The best and worst interview questions to ask candidates
Recruiters have a tough job. Not only are they gatekeepers of the screening process, but they also need to find the very best candidates for a particular role. The only real chance they get to do so is through a job interview. This is their opportunity to vet a candidate to see if they’re the right person for a specific job.
Becoming a great interviewer takes years to master. Some recruiters think they’re identifying the right traits and two weeks later — their new hire is a complete bust. They end up focusing on the wrong things and, worse yet, asking the wrong questions. This is why it’s critical that you create questions that'll give you the best possible look into your candidate as a person and employee.
That doesn’t mean having the perfect questions will equal the perfect candidate. But having the perfect questions is a way of doing your due diligence as a recruiter and starting a meaningful dialogue. You want to gain as much information and insight about your candidate as you can and asking the right questions is a great place to start.
In this blog post, we’re going to take a look at two questions you should always ask during a job interview and two you should avoid at all costs.
ASK: What project would you consider your greatest career accomplishment?
This a great question for two reasons. First, if the project pertains to your specific industry or field, you’re getting a taste of your candidate’s technical knowledge. For example, if you’re hiring a web developer, them describing how they built a particular website is something you’d want to know.
Secondly, you’re seeing how much passion they have. If they talk about the project and only harp on how much of a pain in the you-know-what it was, that could be a sign. On the flipside, they might be extremely proud of what they accomplished and are bursting at the seams to talk about it. That’s likely the kind of passion you’d want on your team.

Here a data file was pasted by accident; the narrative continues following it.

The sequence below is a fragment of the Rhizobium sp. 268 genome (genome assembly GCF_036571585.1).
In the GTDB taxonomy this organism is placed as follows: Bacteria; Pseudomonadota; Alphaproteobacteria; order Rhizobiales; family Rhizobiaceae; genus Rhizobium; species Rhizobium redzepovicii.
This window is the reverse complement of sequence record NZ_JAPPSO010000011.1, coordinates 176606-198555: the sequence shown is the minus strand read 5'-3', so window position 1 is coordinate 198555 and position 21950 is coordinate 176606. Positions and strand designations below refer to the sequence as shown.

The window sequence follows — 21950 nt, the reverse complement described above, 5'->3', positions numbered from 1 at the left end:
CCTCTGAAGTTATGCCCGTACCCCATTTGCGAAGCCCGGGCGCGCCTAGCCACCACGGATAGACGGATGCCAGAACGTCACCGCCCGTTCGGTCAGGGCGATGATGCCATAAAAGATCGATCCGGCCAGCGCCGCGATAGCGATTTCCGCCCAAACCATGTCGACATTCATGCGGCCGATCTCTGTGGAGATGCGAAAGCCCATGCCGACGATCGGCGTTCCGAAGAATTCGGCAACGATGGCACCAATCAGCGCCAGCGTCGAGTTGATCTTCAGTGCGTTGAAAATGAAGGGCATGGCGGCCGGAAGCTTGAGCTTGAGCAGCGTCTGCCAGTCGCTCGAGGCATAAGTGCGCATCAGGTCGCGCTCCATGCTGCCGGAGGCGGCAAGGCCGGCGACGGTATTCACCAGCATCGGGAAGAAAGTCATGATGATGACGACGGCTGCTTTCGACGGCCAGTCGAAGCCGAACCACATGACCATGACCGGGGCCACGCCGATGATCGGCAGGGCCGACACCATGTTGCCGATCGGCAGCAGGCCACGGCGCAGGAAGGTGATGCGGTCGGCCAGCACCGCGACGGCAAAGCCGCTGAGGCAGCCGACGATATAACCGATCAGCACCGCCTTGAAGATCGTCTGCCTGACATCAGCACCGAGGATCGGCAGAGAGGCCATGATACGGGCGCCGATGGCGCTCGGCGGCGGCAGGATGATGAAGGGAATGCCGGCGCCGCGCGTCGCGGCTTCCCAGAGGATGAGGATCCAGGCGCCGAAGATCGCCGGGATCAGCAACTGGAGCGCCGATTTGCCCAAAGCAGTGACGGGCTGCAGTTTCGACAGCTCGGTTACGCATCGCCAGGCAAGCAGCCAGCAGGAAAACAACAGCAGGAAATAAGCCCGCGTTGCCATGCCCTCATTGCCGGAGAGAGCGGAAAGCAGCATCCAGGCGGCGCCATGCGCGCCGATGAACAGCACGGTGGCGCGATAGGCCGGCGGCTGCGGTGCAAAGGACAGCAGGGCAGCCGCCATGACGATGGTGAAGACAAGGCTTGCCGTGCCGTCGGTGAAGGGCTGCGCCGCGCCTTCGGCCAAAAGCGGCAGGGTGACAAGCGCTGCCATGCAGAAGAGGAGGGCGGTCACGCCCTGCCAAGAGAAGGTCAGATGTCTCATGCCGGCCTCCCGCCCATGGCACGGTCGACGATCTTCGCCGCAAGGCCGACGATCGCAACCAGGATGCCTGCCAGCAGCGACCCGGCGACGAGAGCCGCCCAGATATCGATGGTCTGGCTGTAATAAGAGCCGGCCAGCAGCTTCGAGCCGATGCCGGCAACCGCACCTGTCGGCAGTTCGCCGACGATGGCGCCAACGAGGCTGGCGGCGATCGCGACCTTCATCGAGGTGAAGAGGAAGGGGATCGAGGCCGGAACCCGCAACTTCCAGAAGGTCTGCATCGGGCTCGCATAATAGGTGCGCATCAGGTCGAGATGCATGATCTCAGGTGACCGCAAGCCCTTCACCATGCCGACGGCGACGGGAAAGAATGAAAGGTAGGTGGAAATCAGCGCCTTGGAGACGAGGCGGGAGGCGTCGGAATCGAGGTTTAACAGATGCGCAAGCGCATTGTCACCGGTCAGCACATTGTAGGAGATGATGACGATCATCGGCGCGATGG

DON’T ASK: Could you tell me about yourself?
Lazy is one way to describe this question. Another is what exactly are you trying to learn from your candidate here? Do you want them to describe their hobbies or how motivated they are at work? It’s a vague question that will probably result in a vague response that’s awkward for everyone.
Be specific with your questions and don’t waste your time or your candidate's with filler. If you want to ask about a role they had at another company, ask. If you want to learn about their university experience, ask. Keep your questions concise and to the point.
ASK: Can you pitch our company as if I were buying our product or service?
You might think this question is only appropriate for salespeople, but there’s more to it than the pitch itself. What you’re actually trying to identify is if the candidate did their homework and spent some time researching your product or service.
If they’re able to easily identify your product or service’s key features and describe them in a compelling way, you may be onto something with this candidate. However, if they’re stumbling to list very obvious features and talk about it in very open-ended ways, they’re probably there for the wrong reasons.
DON’T ASK: Why should I hire you?
Is your candidate a mind reader? Do they have a crystal ball that tells them what you’re thinking? If you ask why you should hire them, you might as well ask those questions as well.
The only person who knows why you should hire someone is you. It’s simple. Above that, even if a candidate gives a great answer to this question, that doesn’t mean they’re the right person for the job. All it means is they’re great at pitching you on themselves. A good quality, sure, but not the answer that should land them a job. You have to consider their qualifications, experience and references to get the bigger picture.
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